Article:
Impact of donor age on survival and fibrosis progressionin patients with hepatitis C undergoing liver transplantation using HCV + allografts

Mount Sinai Medical Center, New York, New York, United States
Liver Transplantation (Impact Factor: 4.24). 10/2006; 12(10):1496-503. DOI: 10.1002/lt.20849
Source: PubMed


Studies have suggested that the use of hepatitis C virus (HCV)-positive (HCV+) donor allografts has no impact on survival. However, no studies have examined the effect that HCV+ donor histology has upon recipient and graft survival. We evaluated the clinical outcome and impact of histological features in HCV patients transplanted using HCV+ livers. We reviewed all patients transplanted for HCV at our institution from 1988 to 2004; 39 received HCV+ allografts and 580 received HCV-negative (HCV-) allografts. Survival curves compared graft and patient survival. Each HCV+ allograft was stringently matched to a control of HCV- graft recipients. No significant difference in survival was noted between recipients of HCV+ livers and controls. Patients receiving HCV+ allografts from older donors (age > or =50 yr) had higher rates of graft failure (hazard ratio, 2.74) and death rates (hazard ratio, 2.63) compared to HCV- allograft recipients receiving similarly-aged older donor livers. Matched case-control analysis revealed that recipients of HCV+ allografts had more severe fibrosis post-liver transplantation than recipients of HCV- livers (P = 0.008). More advanced fibrosis was observed in HCV+ grafts from older donors compared to HCV+ grafts from younger donors (P = 0.012). In conclusion, recipients of HCV+ grafts from older donors have higher rates of death and graft failure, and develop more extensive fibrosis than HCV- graft recipients from older donors. Recipients of HCV+ grafts, regardless of donor age, develop more advanced liver fibrosis than recipients of HCV- grafts.

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Available from: Sukru Emre, Oct 03, 2014
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    • "No effect of donor age on survival could be detected in our present cohort. However, the overall donor age was relatively high throughout the entire study period (median 54 years, range 11–77), compared to other transplant centers [14] [31] [32] and the low number of young donors may have led to an underestimation of the effect of donor age. In order to assess the importance of donor histology in older donors, we evaluated the impact of stage of fibrosis, steatosis, and necroinflammatory activity on graft and patient survival in recipients receiving a liver from a donor aged 60 years or more. "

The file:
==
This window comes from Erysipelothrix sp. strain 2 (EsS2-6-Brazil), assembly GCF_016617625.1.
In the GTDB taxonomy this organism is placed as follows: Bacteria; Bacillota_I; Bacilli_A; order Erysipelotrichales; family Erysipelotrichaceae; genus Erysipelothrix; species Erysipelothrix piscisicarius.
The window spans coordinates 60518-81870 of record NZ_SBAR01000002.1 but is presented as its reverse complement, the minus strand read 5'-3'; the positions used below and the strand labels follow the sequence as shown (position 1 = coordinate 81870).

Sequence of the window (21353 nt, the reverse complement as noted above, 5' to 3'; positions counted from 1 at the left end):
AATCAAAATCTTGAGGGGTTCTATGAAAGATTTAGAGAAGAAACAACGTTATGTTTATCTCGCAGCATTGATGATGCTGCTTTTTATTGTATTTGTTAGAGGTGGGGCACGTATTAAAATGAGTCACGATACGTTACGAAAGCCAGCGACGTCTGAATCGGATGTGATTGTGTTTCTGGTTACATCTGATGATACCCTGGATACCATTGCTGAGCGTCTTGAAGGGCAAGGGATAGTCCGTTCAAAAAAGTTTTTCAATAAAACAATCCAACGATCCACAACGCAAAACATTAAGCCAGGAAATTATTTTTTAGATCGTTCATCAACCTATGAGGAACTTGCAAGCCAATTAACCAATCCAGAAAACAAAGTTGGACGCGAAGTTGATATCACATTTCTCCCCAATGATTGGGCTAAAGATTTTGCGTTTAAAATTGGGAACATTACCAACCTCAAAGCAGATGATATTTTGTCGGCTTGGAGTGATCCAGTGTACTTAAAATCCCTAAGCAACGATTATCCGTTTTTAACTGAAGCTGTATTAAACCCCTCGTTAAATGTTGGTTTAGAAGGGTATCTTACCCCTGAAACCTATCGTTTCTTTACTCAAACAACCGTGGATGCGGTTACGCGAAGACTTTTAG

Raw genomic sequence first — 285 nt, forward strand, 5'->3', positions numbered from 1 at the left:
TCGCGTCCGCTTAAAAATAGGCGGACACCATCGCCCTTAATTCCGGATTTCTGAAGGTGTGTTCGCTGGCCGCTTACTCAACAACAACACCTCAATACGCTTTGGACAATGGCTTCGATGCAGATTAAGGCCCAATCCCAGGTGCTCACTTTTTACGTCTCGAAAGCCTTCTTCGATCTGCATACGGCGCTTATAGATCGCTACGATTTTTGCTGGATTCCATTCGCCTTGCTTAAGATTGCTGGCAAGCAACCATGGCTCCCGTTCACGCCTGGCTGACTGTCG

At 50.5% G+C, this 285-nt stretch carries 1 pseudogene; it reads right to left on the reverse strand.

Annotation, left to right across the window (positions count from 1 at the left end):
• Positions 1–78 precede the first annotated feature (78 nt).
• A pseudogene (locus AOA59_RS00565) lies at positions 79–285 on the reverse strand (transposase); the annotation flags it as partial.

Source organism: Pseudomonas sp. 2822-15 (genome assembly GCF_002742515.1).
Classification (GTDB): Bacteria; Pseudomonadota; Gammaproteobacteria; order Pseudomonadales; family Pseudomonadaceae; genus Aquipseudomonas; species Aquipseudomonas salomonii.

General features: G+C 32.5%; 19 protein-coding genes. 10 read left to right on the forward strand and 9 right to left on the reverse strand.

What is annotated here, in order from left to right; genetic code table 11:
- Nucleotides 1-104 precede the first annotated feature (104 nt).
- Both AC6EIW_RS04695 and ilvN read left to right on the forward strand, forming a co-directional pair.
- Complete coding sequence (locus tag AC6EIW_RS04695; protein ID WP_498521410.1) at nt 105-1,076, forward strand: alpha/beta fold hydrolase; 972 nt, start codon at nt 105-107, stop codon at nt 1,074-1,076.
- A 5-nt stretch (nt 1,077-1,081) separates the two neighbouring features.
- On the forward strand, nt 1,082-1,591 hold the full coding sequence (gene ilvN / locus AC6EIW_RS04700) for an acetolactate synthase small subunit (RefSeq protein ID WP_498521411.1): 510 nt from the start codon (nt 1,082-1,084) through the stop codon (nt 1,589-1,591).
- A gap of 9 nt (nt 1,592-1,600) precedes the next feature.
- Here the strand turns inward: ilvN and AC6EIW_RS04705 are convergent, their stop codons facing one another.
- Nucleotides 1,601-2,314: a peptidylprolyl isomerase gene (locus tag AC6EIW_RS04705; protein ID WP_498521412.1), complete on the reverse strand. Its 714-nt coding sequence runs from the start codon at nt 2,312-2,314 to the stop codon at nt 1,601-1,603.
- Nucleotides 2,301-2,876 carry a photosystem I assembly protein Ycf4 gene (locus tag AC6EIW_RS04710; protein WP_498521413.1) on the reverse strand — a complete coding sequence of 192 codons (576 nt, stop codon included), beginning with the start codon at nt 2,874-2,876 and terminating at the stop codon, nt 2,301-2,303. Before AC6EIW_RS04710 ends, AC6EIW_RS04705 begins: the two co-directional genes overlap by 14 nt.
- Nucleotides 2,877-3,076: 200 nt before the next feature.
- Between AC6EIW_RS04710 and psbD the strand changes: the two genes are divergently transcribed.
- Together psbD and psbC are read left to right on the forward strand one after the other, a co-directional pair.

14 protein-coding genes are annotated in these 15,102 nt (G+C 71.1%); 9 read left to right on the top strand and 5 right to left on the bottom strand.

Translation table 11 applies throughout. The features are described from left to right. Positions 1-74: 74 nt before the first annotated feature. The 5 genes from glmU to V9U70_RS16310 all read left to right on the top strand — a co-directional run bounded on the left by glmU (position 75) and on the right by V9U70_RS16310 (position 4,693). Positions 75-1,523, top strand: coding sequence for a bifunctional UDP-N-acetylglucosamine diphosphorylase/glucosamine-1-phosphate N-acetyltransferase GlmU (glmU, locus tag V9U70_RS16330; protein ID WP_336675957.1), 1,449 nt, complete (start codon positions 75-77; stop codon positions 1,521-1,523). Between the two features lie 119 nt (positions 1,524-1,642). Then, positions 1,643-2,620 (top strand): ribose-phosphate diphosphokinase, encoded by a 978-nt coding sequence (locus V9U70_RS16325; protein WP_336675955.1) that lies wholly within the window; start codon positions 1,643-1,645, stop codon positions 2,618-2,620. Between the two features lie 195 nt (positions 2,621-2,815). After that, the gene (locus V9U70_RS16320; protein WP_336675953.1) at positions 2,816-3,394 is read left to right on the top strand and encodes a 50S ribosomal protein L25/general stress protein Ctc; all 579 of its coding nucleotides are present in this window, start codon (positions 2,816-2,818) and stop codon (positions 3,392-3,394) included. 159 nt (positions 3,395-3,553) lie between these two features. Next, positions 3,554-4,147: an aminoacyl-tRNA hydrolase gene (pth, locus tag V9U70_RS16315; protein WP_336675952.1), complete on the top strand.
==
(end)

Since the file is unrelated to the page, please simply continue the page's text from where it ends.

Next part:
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    ABSTRACT: Survival following liver transplantation for hepatitis C virus (HCV) infection is affected by several factors. The aims of this single-center study were to evaluate survival from 1992 to 2006 in HCV-infected liver transplant recipients and to identify factors influencing patient and graft survival, with particular focus on donor liver histopathology. Survival among 84 patients transplanted for HCV-related liver disease at the Sahlgrenska University Hospital during the above period was evaluated. Median follow-up time was 57 months (range 28-87). A perioperative liver biopsy from the donor liver graft was available in 68 cases. Biopsies were assessed for fibrosis, necroinflammatory activity, and degree of steatosis. Patient and graft survival according to relevant factors including donor histopathology were analyzed by Kaplan-Meier analysis. We found an association between donor liver fibrosis and patient survival (p = 0.016) as well as between graft survival and portal inflammation in the donor liver (p = 0.026). Both these associations remained significant in multivariate analysis (p = 0.007 and 0.017 respectively). Moreover, recipient age over 60 was found predictive of patient survival and repeated steroid boluses or steroid-resistant rejection of graft survival. Donor age was high throughout the study period. Histopathological features, especially portal inflammation and stage of fibrosis, in the donor liver may deleteriously affect graft and patient survival following HCV-related liver transplantation. Thus, pretransplant evaluation of donor histopathology may be of value in the selection of donors for transplantation of HCV-positive individuals, especially among donors older than 60 years.
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    • "One approach to expand the pool of organs for transplantation is to use grafts from extended-criteria donors, such as HCV-positive donors. Several studies have reported no differences in outcomes with the use of HCV-positive grafts in comparison with the use of non-infected grafts (Marroquin et al., 2001; Vargas et al., 1999; Velidedeoglu et al., 2004), although donor age has recently been recognized to play an important role after transplantation with HCV-positive grafts (Khapra et al., 2006). In addition, it is important to note that grafts from genotype 1 donors should not be allocated to recipients infected with genotypes 2 or 3, in which antiviral therapy is significantly more effective than for genotype 1, and the introduction of the latter genotype may be detrimental for the patient's outcome. "
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